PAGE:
What's worse than paying $50 a year more than Games For Windows Live gamers, just to play Xbox 360 games online? How about paying that same fifty bucks plus having to eyeball banners that unfurl across your Xbox 360's interface like royal proclamations, flocks of leering emoticons that shout "hello!" (emphasis 'LO') like irritated eyeball-rolling tweens, or human silhouettes that groove in looping jukes as dangling ear buds flail like weird, pliable antennae?
Alright, probably not gonna happen. I mean, Microsoft would be certifiably insane to allow that sort of media boondoggle into its blessedly placid Xbox 360 dash space, right? Right...or, well, maybe, because it seems they are planning to make things a bit busier by introducing Silverlight-powered ads to the dashboard.
According to MediaPost channeling Microsoft Advertising Business Group Director Sean Alexander, "Microsoft plans to bring...rich media technologies, including Silverlight, to Xbox Live within the year," and "Silverlight-powered media on Xbox will have the same appearance as ads seen on a Web browser."
Now the Xbox 360 already has ads in its Spotlight section that launch by default. Today, mine's displaying a pitch for Worms 2: Armageddon in Xbox Live Arcade, another's telling me to "Try Netflix for free," and yet another's touting "Video discount days" (33% off all summer long!). You can't turn any of that off, and you can't make any of the other views (the ones that actually matter) your startup default instead. To paraphrase The Outer Limits, Microsoft controls the horizontal and the vertical, like it or no.
What about the new technology? Well, Silverlight--Microsoft's Flash alternative--is explicitly designed for animation, vector graphics, and audio playback. It brings motion and sound into play, in other words. Those static pictures on the Xbox 360's collage of tinted windows? Replaced--in theory, anyway--by advertisements that move and/or make sounds. Commercials, if we're riffing on web analogies, that could run in advance of free downloads or video feeds, just as they frequently preface a Comedy Central video clip or cable news segment offered "free of charge" through a web browser.
Attempting to mitigate negative buzz about the plan, Microsoft's Larry Hryb (aka Major Nelson) wrote the following on his blog:
I need to let you know that you don’t need to worry about a huge influx of ads across the dashboard. One of our core principles is to enhance, not interfere with the gaming experience, and we work directly with our partners to only deliver experiences that are relevant to the LIVE community. Silverlight will help make those ads a more organic part of the dashboard, like we’ve done with some of the NXE slots in the past. No one on the team wants to turn the dashboard into something that looks like like Shibuya Crossing. That’s just not good for anyone.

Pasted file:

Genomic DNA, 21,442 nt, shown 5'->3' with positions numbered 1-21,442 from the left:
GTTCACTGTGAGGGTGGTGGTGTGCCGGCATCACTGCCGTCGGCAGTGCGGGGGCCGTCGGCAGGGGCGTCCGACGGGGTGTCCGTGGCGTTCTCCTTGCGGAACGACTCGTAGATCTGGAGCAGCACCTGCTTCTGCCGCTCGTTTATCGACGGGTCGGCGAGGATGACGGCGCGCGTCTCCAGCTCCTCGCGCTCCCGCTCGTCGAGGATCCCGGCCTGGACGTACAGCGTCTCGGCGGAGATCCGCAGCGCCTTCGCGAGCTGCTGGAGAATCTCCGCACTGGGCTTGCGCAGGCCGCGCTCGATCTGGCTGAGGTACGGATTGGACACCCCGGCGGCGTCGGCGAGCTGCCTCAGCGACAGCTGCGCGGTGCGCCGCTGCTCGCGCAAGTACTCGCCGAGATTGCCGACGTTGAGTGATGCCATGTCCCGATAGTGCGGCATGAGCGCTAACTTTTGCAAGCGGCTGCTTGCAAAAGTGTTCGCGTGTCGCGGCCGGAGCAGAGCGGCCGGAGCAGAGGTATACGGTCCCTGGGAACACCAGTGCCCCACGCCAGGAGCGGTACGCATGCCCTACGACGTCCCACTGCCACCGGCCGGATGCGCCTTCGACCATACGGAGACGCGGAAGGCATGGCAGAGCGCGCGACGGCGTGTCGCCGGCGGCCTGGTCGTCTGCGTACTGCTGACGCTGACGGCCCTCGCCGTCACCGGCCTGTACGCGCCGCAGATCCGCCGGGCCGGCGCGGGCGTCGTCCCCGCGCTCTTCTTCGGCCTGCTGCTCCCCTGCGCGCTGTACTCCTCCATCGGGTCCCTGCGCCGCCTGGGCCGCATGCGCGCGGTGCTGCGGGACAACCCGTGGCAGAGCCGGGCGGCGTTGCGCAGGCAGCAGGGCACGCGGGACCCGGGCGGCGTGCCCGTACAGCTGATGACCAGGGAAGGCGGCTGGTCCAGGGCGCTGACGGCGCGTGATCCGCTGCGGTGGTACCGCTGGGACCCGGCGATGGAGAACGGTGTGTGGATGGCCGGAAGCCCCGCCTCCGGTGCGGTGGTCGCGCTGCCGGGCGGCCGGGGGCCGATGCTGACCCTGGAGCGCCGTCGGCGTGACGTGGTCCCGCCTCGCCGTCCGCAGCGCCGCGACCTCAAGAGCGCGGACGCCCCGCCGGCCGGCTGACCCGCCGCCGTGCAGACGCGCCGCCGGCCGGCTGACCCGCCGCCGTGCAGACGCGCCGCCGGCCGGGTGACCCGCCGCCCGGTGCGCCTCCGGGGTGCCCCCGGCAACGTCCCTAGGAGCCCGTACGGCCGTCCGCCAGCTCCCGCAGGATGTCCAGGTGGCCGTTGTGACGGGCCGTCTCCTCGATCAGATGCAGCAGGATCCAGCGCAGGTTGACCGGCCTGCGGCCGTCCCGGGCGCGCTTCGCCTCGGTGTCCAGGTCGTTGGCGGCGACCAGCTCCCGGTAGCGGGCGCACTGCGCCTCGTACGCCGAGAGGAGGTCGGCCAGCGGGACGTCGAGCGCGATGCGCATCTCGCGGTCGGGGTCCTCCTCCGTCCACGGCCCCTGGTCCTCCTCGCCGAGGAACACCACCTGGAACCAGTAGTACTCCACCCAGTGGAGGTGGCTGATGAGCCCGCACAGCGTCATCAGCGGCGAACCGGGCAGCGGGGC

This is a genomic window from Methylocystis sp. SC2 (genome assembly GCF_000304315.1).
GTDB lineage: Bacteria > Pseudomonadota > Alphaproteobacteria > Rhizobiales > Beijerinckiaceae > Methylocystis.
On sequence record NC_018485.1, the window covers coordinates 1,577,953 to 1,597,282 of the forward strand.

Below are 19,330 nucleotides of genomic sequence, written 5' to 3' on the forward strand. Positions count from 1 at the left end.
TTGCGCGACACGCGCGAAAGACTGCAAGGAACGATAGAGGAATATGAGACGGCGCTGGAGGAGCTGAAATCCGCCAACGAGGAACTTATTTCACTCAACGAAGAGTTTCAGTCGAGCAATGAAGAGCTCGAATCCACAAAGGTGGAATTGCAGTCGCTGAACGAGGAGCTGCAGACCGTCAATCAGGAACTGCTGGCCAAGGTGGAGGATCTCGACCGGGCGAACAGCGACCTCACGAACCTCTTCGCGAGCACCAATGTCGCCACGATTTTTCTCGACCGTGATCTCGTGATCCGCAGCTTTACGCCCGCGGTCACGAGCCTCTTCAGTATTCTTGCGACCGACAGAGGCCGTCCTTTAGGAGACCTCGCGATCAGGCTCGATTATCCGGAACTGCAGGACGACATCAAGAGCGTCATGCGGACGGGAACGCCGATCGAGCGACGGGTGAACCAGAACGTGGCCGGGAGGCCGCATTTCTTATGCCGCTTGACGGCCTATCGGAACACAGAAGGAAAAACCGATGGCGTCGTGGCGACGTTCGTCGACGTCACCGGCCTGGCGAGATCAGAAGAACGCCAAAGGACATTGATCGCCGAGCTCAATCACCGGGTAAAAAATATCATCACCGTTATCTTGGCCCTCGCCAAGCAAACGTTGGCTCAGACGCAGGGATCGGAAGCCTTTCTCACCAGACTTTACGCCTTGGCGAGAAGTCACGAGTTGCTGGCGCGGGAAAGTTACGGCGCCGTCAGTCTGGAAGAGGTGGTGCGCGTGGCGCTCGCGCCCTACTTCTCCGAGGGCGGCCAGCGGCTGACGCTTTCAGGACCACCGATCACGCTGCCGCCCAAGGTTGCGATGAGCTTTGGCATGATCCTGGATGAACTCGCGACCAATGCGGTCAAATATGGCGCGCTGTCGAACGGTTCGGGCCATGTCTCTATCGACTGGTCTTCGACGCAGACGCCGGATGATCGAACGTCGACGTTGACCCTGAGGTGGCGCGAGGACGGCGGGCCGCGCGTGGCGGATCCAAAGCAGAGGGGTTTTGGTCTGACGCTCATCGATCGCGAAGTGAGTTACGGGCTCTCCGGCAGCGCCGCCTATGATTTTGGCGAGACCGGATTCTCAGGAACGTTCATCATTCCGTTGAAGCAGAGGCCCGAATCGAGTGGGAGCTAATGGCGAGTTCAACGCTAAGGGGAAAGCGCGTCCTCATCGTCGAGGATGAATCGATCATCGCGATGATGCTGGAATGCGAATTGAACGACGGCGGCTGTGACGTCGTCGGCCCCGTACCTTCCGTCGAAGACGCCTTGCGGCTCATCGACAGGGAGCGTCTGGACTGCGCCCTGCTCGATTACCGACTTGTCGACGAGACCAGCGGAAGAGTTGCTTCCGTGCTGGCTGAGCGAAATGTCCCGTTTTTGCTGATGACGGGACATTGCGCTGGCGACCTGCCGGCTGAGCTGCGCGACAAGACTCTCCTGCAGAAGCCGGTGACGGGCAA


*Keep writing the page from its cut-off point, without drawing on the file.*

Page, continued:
Hryb seems like the nicest guy in the world, but "enhance" is one of those words that drives me crazy. As far as I'm concerned, anything that's designed to entice me to buy more stuff while I'm reading a book, listening to a music CD, watching a DVD, or yes, even playing a video game, is interfering with my gaming experience. The question is, how much interference is too much interference?
I don't know what's acceptable to you, but I do know what isn't to me. Cheap, shameless attention getters, like the bouncing Apple iPod commercial clones, the Flash videos that start without first asking your permission, the audio clips or effects that sound unexpectedly, or the ones that grow out of their ad-space to hijack your screen temporarily. Sticking beautiful people in revealing attire that have nothing to do with the product (textbook case: IGN's Kane and Lynch contest), or playing adolescent titillation games with sexual motifs, like the Singapore Burger King poster in which the company's "Super Seven Incher" torpedoes phallically at a gape-jawed, wide-eyed female mouth.
Advertising's only half about getting you to buy something. The other half's just getting you to pay attention. The missing brackets are "sensitivity" and "restraint." Gamers buy game systems to play games, not be advertisement receptacles. In a smarter, more imaginative world, companies like Microsoft wouldn't need to gild the lily to lure advertisers and bolster revenue.
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